Since I landed here in Asia a mere six weeks ago I have experienced more than I could have ever expected, hoped, or imagined. And though I would love to carry you through everyday, every minute, and every second of my time here I find it far more important to zoom in and bring you to two very specific moments. These two moments are valuable to me, they have molded me, shaped me and above all they have changed me.

The first, I’d like to call: Stranger Danger. This is not the typical creepy man in a big van with tinted windows asking you if you’d like some candy, I could handle that. This is the extremely excited young Asian student who is ecstatic to hang out with you, but for the sake of all things good and true, you can not remember what she looks like. This is stranger danger. Therefore, walking into a meeting with the knowledge that this was what I was up against left me hoping for the best but expecting the worst. A quick side note: one very important principle I learned through this is to stop expecting, cause chances are (and by “chances are” I mean “the fact of the matter is”), my expectations are wrong. Anyways, once I had arrived at the spot where she and I had agreed to meet I scanned the faces of those surrounding with an anxious look of desperation. Then, by a sure miracle, I made eye contact with a girl frantically waving and smiling at me. A moment of ease fell over me, this was my girl. She wears a beautiful smile filled with curiosity and ignorance, and she looks at both me and my partner as though she is asking questions with her eyes. The night proceeds and we are sitting at a table sipping on the last morsels of milk tea, as we strangers, exchange the little details that make up our lives. But one detail remains, and I have been longing to uncover it all night. Dad tells me it is time, and so I timidly, yet abruptly ask, “So… What do you believe?.” Every word that followed overwhelmed me with hope, but these words above all. That when I asked “Can I tell you what I believe?, ” she said yes! When I asked her “Do you understand,” she said yes! When I asked her “Do you want to follow Dad?,” she said yes! And when I asked her “Would you like to talk to him right now?,” with wide eyes, she said yes! I knew then that she was no stranger at all, I knew then that I had gained a new sister, and Dad, had won back his child.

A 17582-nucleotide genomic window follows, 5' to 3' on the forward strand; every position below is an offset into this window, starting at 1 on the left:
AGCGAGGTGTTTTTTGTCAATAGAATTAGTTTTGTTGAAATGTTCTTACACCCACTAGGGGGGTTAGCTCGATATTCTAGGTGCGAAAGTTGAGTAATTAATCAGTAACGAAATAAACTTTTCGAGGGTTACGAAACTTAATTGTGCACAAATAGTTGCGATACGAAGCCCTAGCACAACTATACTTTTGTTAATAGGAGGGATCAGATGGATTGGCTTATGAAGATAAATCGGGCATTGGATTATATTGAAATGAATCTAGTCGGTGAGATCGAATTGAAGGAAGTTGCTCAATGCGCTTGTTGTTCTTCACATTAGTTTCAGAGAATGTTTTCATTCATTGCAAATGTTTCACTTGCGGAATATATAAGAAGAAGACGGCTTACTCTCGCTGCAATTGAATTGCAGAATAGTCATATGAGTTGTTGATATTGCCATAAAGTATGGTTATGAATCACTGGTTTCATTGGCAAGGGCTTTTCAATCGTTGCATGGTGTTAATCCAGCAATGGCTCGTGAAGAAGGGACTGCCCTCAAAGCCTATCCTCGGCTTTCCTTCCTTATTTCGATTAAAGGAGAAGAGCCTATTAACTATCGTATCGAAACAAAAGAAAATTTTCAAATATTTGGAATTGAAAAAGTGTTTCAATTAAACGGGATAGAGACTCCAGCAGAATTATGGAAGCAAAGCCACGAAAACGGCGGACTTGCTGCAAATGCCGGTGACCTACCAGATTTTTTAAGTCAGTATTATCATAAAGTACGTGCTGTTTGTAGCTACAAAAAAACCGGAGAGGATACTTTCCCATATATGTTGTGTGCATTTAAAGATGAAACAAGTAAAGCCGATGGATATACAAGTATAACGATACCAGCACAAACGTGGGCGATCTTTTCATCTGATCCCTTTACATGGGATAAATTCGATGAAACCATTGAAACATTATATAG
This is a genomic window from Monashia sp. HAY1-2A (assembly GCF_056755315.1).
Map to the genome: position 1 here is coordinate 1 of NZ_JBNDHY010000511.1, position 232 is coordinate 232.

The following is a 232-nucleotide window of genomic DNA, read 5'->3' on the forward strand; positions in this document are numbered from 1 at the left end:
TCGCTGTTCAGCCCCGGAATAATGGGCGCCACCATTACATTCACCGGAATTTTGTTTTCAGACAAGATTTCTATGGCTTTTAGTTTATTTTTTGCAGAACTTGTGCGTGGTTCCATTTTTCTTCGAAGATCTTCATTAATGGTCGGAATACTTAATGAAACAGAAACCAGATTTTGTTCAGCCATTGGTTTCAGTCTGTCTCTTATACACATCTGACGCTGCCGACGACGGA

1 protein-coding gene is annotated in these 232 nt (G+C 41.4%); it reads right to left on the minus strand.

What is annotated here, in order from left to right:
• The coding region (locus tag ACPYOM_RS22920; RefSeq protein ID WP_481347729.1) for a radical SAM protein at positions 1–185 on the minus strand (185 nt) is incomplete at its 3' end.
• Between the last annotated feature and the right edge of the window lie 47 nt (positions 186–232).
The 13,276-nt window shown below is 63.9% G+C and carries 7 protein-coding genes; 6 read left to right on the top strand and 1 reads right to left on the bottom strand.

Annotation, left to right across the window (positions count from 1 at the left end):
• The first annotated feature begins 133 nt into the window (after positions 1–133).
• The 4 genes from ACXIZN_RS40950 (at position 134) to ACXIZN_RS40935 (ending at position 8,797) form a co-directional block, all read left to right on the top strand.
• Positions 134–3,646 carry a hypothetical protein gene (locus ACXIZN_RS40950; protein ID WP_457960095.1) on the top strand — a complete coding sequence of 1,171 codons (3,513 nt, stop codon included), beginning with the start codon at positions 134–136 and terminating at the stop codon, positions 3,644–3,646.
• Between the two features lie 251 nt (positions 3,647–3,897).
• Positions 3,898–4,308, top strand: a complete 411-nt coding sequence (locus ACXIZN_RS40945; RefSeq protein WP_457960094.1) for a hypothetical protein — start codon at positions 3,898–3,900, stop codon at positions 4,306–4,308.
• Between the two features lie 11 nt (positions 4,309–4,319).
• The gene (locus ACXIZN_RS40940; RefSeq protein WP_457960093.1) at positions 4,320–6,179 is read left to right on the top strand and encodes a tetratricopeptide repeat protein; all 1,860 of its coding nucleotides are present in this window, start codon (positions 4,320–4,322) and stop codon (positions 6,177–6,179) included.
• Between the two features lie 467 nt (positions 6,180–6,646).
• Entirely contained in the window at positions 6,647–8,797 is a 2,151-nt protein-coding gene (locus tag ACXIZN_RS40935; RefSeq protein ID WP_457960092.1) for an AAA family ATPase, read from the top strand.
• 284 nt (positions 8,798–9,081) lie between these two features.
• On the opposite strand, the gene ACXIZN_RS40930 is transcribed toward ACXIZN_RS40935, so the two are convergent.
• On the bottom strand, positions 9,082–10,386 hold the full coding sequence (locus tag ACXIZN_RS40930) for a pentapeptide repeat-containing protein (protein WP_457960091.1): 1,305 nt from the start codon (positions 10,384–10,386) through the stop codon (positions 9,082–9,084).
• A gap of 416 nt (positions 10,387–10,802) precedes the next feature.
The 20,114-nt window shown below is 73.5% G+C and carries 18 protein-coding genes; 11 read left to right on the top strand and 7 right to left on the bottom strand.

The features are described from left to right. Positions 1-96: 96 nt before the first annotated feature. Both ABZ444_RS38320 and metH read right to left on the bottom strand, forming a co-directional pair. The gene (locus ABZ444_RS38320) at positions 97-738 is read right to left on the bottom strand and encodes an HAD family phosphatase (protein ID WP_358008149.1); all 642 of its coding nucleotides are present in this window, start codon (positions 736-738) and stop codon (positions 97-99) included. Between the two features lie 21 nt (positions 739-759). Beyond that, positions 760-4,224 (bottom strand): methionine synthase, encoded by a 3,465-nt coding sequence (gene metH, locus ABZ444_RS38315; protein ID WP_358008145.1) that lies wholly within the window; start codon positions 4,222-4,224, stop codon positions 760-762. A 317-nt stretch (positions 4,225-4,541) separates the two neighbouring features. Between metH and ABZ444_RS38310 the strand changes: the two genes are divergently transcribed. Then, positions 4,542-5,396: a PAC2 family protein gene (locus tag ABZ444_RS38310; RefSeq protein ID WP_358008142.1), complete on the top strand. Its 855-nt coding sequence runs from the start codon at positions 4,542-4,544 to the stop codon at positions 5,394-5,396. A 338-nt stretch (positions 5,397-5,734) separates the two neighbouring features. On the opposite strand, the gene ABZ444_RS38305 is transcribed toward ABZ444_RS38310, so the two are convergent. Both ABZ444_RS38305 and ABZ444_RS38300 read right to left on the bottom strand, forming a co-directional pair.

Now for the second. Very different from the first. This girl is no stranger, this girl is a friend. We have spent much time together and my expectations are high. I had spent the night before asking Dad to give me his heart for his children and asking him to break me, although I did not yet truly know what it meant to be broken. That was, until this moment. With high hopes, ready to share and expecting a new sister, I was filled with joy. Our meal went on and we began to share Dad’s story, talking about his love for his children and his plan of adoption. But as our time of sharing had nearly reached its end, I saw that no matter what words I used, or how I spoke them, or how long they lingered in the air, they would not reach her heart, not tonight. I was overcome. My smile faded, as I forced it upon my face over and over again. My hope dwindled, and my expectations immediately dropped from their hight. “Is this what it is like to know the heart of Dad,” I thought, “Is this what it is like to be broken.” Our time together had ended for the night, and as we turned our separate ways, I let go. The tears began to roll, so I let them roll. Once home, as I layed there on my pillow in silence, I wept with Dad.

These are two very different moments and I would say that each are equally important. One, displays what joy we can find in experiencing with Dad how it feels to have a child, once lost, return home. The other, deepens our knowledge of what Dad’s love means, of how it feels to persue so passionately and love so purely only in the end be rejected. I have learned something which I hold at utmost value and that is something which I wish to pass to you. It is this, that our Father is a Dad who so loves us, whose heart is so broken beyond measure, and so ravished that he would weep for his lost sons and daughters, until the moment when he can rejoice at their return. Dad’s heart is to never stop pursuing his treasure, because to him, it is worth it. And so I ask my self daily, “Is it worth it?,” and how I choose to answer, well that changes everything. Until next time!

With gobs of love,